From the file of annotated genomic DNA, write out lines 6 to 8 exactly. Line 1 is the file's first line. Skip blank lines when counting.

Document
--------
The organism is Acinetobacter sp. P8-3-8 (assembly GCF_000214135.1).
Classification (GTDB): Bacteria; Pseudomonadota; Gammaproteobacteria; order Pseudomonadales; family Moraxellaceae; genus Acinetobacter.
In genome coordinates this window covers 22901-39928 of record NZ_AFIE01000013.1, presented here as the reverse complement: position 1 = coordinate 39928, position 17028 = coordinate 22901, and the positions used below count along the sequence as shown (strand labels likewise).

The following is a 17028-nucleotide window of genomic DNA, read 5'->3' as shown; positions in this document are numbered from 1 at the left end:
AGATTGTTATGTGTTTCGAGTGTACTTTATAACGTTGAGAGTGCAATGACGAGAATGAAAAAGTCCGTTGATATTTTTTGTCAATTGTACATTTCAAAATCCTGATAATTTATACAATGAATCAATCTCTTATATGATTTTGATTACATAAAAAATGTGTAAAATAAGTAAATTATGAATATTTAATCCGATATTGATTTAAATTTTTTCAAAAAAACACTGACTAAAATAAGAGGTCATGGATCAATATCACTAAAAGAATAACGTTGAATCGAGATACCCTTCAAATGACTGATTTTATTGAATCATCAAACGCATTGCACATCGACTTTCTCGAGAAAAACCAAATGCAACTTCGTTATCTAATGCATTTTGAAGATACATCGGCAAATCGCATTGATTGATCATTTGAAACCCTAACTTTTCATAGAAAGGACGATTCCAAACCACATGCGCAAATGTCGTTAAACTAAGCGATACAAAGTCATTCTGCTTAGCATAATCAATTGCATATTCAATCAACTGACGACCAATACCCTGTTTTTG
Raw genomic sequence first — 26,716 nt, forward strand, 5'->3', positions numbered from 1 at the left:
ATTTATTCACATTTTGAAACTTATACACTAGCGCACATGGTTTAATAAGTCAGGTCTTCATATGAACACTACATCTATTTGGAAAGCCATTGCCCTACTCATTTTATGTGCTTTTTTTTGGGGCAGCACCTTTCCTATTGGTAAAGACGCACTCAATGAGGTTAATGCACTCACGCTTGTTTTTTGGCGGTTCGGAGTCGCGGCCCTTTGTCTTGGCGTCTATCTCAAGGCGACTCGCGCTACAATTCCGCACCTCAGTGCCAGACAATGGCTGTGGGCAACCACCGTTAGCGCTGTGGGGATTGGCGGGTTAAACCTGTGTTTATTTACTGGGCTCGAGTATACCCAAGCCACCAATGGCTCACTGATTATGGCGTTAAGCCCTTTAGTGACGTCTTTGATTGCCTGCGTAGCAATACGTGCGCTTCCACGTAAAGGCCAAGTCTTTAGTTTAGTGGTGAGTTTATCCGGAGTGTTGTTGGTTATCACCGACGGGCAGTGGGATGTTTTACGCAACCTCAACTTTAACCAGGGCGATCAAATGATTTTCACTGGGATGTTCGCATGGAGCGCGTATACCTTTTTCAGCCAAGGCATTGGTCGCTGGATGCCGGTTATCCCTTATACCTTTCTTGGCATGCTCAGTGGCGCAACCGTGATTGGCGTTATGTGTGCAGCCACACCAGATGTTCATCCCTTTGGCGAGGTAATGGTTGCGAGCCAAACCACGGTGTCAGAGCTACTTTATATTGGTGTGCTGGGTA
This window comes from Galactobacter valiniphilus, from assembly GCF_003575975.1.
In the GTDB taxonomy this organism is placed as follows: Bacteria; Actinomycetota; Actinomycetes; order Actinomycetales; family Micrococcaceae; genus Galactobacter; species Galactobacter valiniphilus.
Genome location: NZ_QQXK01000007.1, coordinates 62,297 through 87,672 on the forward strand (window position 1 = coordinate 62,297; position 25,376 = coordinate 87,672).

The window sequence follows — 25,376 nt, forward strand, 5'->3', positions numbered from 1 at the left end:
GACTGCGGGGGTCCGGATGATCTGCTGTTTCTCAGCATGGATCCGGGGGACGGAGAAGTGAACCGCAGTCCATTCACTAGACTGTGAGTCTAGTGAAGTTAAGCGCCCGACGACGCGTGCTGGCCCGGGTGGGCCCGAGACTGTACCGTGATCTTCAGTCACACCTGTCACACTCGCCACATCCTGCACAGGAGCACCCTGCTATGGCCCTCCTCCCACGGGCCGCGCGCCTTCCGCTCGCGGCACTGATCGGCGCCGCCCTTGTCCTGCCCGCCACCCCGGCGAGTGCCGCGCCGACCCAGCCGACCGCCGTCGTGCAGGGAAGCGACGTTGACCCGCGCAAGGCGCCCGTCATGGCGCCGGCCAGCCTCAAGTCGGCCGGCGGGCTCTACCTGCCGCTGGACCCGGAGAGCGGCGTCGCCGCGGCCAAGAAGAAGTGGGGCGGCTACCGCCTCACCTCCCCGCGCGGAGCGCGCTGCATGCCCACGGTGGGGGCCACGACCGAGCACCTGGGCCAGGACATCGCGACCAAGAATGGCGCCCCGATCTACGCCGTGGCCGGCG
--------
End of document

Raw genomic sequence first — 26,716 nt, forward strand, 5'->3', positions numbered from 1 at the left:
ATTTATTCACATTTTGAAACTTATACACTAGCGCACATGGTTTAATAAGTCAGGTCTTCATATGAACACTACATCTATTTGGAAAGCCATTGCCCTACTCATTTTATGTGCTTTTTTTTGGGGCAGCACCTTTCCTATTGGTAAAGACGCACTCAATGAGGTTAATGCACTCACGCTTGTTTTTTGGCGGTTCGGAGTCGCGGCCCTTTGTCTTGGCGTCTATCTCAAGGCGACTCGCGCTACAATTCCGCACCTCAGTGCCAGACAATGGCTGTGGGCAACCACCGTTAGCGCTGTGGGGATTGGCGGGTTAAACCTGTGTTTATTTACTGGGCTCGAGTATACCCAAGCCACCAATGGCTCACTGATTATGGCGTTAAGCCCTTTAGTGACGTCTTTGATTGCCTGCGTAGCAATACGTGCGCTTCCACGTAAAGGCCAAGTCTTTAGTTTAGTGGTGAGTTTATCCGGAGTGTTGTTGGTTATCACCGACGGGCAGTGGGATGTTTTACGCAACCTCAACTTTAACCAGGGCGATCAAATGATTTTCACTGGGATGTTCGCATGGAGCGCGTATACCTTTTTCAGCCAAGGCATTGGTCGCTGGATGCCGGTTATCCCTTATACCTTTCTTGGCATGCTCAGTGGCGCAACCGTGATTGGCGTTATGTGTGCAGCCACACCAGATGTTCATCCCTTTGGCGAGGTAATGGTTGCGAGCCAAACCACGGTGTCAGAGCTACTTTATATTGGTGTGCTGGGTA
This window comes from Galactobacter valiniphilus, from assembly GCF_003575975.1.